Lord Bahubali or Gommateshwara has been enjoying celebrated position like Teerthankaras in Kannada heritage and culture. This is the reason Gommateshwara’s colossal statues and bas reliefs are depicted in various ancient pilgrimages of Karnataka, Andhra and Tamilnadu. It is also considered that some imperial dynasties of southern India were ardent follower of Lord Bahubali. Being an independent ruler of Podanpur, Gommateshwara never accepted sovereignty of his elder brother Bharat; renounced the worldly possessions, kingdom and accepted recluse life as his father Rishabh. According to some scholars and historians ancient podanpur is none other than Bodhan situated in Nizamabad district of Telangana province.
The history of depicting Bahubali in iconography of Jainism is traced back to 4 century AD now. Earliest delineation of Babhubali or Gommateshwara is found at ancient Jain caves of Badami and Aihole while the first free standing colossal statue is attributed to Shravanbelagola statue. Badami and Aihole’s caves were constructed during Earlier Chalukyan period of Badami. Construction era of these cave are considered in 5 century AD according to available paleographical clues. A bronze sculpture from Karnataka region is now preserved at Prince of Wales museum situated in Mumbai. This bronze sculpture is very rare and unique in art and iconographic style. According to scholar U.P Shah and Hampa Nagarajaiah the sculpture is hailed from 7 century AD and traced back to earlier chalukyan period. The bronze sculpture of Bahubali at Prince of Wales museum was considered the earliest sculpture of Bahubali in Bronze category delineation. This notion has been proved as misconception after observation of a sculpture is hailed from northern Karnataka region now preserved at Metropolitan Museum in New York. The Metropolitan Museum in New York has a separate collection of Professor Samuel Eilenberg.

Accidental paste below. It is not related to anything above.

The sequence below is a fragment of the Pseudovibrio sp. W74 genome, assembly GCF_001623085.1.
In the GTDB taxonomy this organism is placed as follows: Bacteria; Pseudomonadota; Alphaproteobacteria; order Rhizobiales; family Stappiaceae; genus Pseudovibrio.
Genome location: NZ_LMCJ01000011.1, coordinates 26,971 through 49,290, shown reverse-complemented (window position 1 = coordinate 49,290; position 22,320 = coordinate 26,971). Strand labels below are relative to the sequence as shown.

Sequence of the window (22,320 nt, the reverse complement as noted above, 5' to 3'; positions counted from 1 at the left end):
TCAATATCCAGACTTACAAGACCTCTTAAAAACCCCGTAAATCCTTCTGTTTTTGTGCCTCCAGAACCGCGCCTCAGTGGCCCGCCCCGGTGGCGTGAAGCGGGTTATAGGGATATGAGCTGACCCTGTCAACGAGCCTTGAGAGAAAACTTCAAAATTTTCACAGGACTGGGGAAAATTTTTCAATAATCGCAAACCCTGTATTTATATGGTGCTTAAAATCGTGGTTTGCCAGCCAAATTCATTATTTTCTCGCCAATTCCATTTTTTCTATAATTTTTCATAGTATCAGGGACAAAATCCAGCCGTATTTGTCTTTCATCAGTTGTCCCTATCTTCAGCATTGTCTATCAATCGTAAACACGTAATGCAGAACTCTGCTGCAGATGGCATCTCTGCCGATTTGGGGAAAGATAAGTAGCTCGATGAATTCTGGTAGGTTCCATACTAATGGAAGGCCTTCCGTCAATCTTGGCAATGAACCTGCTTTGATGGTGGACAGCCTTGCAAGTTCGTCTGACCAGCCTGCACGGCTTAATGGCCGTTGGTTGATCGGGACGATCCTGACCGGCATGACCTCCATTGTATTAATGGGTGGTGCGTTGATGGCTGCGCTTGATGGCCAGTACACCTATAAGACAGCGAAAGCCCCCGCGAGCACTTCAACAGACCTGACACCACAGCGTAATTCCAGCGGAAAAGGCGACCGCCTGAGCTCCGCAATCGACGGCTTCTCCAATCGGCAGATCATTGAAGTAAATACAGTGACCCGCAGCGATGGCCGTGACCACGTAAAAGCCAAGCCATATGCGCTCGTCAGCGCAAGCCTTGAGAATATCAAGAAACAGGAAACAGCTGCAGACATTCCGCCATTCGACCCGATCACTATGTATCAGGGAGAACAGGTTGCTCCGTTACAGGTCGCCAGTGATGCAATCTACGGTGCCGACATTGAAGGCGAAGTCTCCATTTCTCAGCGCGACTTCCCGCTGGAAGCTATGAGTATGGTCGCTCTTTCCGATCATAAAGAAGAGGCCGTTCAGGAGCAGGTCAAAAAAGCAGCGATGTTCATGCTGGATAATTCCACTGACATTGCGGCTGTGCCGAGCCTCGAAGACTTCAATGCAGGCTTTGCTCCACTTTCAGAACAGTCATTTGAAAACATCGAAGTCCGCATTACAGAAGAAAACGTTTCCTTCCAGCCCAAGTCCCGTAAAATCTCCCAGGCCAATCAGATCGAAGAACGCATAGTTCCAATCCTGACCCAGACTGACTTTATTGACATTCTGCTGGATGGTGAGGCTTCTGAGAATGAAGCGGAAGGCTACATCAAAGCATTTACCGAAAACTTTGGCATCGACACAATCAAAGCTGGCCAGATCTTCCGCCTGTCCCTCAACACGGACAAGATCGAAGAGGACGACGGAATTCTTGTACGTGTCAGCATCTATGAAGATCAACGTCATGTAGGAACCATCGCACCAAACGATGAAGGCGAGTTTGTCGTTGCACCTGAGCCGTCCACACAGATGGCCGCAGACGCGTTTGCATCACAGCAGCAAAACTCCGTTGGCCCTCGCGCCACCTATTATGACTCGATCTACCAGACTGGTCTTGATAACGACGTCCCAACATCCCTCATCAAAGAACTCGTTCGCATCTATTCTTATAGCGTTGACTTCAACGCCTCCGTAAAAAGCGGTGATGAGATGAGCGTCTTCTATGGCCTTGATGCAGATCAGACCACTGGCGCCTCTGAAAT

In this collection a rare sculpture of lord Bahubali is depicted which is traced back to 4 century AD. The Bahubali bronze has different iconographic and art style which is characterized by it’s tresses till his shoulder and Madhavi creepers entwine his arms and legs as shown in above figure on left figure. The Jina Bahubali is in austere penance depicted in kayotsarga posture. Jina Bahubali is standing on a fully bloom Lotus. Hair locks till Jina’s shoulder is very rare feature for Bahubali. Generally this feature is depicted for Jina Rishabh. Anthills and two female deities flanked on both side of Lord Bahubali is absent in this sculpture. The image had been unnoticed till observation by veteran scholar U.P. Shah.